Purdue University Graduate School
Thesis-Xiang Wang-04082024.pdf (1.94 MB)


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posted on 2024-06-03, 18:52 authored by Xiang Wang

This dissertation addresses three progressively fundamental problems for functional data analysis: (1) To do efficient inference for the functional mean model accounting for within-subject correlation, we propose the refined and bias-corrected empirical likelihood method. (2) To identify functional subjects potentially from different populations, we propose the dominant-set based unsupervised clustering method using the similarity matrix. (3) To learn the similarity matrix from various similarity metrics for functional data clustering, we propose the modularity guided and dominant-set based semi-supervised clustering method.

In the first problem, the empirical likelihood method is utilized to do inference for the mean function of functional data by constructing the refined and bias-corrected estimating equation. The proposed estimating equation not only improves efficiency but also enables practically feasible empirical likelihood inference by properly incorporating within-subject correlation, which has not been achieved by previous studies.

In the second problem, the dominant-set based unsupervised clustering method is proposed to maximize the within-cluster similarity and applied to functional data with a flexible choice of similarity measures between curves. The proposed unsupervised clustering method is a hierarchical bipartition procedure under the penalized optimization framework with the tuning parameter selected by maximizing the clustering criterion called modularity of the resulting two clusters, which is inspired by the concept of dominant set in graph theory and solved by replicator dynamics in game theory. The advantage offered by this approach is not only robust to imbalanced sizes of groups but also to outliers, which overcomes the limitation of many existing clustering methods.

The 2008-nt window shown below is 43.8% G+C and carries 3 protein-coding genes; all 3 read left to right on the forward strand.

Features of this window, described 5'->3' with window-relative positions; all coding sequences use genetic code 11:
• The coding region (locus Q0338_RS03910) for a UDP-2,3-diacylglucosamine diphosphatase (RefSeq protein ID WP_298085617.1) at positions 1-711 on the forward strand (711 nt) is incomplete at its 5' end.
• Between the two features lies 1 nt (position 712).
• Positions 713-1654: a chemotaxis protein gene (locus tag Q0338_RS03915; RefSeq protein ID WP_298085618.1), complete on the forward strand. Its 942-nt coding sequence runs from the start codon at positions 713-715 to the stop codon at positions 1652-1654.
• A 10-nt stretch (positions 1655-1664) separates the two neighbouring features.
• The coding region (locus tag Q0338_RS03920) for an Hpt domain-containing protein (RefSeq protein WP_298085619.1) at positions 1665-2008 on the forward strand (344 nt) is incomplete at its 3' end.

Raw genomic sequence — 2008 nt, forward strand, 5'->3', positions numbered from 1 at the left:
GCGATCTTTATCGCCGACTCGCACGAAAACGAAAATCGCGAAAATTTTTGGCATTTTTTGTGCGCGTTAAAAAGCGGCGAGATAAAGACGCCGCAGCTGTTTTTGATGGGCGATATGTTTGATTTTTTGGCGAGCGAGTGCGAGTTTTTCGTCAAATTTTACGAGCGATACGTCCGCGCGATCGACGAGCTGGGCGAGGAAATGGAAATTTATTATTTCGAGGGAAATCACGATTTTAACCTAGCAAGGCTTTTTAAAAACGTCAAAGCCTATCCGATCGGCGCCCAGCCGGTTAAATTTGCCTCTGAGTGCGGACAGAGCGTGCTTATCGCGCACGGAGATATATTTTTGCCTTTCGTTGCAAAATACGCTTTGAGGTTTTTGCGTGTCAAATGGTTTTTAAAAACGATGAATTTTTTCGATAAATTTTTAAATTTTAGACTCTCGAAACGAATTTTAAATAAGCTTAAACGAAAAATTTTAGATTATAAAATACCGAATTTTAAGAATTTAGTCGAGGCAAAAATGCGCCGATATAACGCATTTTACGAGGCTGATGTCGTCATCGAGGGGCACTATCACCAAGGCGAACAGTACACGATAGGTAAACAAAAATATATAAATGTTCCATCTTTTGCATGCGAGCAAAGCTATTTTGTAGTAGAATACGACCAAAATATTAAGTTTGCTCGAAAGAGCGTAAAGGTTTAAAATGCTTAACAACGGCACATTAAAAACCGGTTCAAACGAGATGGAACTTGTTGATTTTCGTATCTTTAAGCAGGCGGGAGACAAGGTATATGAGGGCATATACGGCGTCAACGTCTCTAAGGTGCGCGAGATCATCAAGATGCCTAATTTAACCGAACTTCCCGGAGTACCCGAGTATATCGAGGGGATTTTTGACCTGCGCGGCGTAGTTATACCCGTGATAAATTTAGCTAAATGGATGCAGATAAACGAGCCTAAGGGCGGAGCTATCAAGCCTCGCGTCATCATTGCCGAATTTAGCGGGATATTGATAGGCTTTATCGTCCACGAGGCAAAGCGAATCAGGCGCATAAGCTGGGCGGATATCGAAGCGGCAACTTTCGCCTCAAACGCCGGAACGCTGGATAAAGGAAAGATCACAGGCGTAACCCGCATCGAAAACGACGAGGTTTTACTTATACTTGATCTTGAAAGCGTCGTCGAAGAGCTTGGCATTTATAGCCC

In the third problem, the metric-based semi-supervised clustering method is proposed with similarity metric learned by modularity maximization and followed by the above proposed dominant-set based clustering procedure. Under semi-supervised setting where some clustering memberships are known, the goal is to determine the best linear combination of candidate similarity metrics as the final metric to enhance the clustering performance. Besides the global metric-based algorithm, another algorithm is also proposed to learn individual metrics for each cluster, which permits overlapping membership for the clustering. This is innovatively different from many existing methods. This method is superiorly applicable to functional data with various similarity metrics between functional curves, while also exhibiting robustness to imbalanced sizes of groups, which are intrinsic to the dominant-set based clustering approach.

In all three problems, the advantages of the proposed methods are demonstrated through extensive empirical investigations using simulations as well as real data applications.


Research supported in part by NSF awards DMS-2212928 (2024).


Degree Type

  • Doctor of Philosophy


  • Mathematics

Campus location

  • Indianapolis

Advisor/Supervisor/Committee Chair

Honglang Wang

Additional Committee Member 2

Benzion Boukai

Additional Committee Member 3

Fei Tan

Additional Committee Member 4

Hanxiang Peng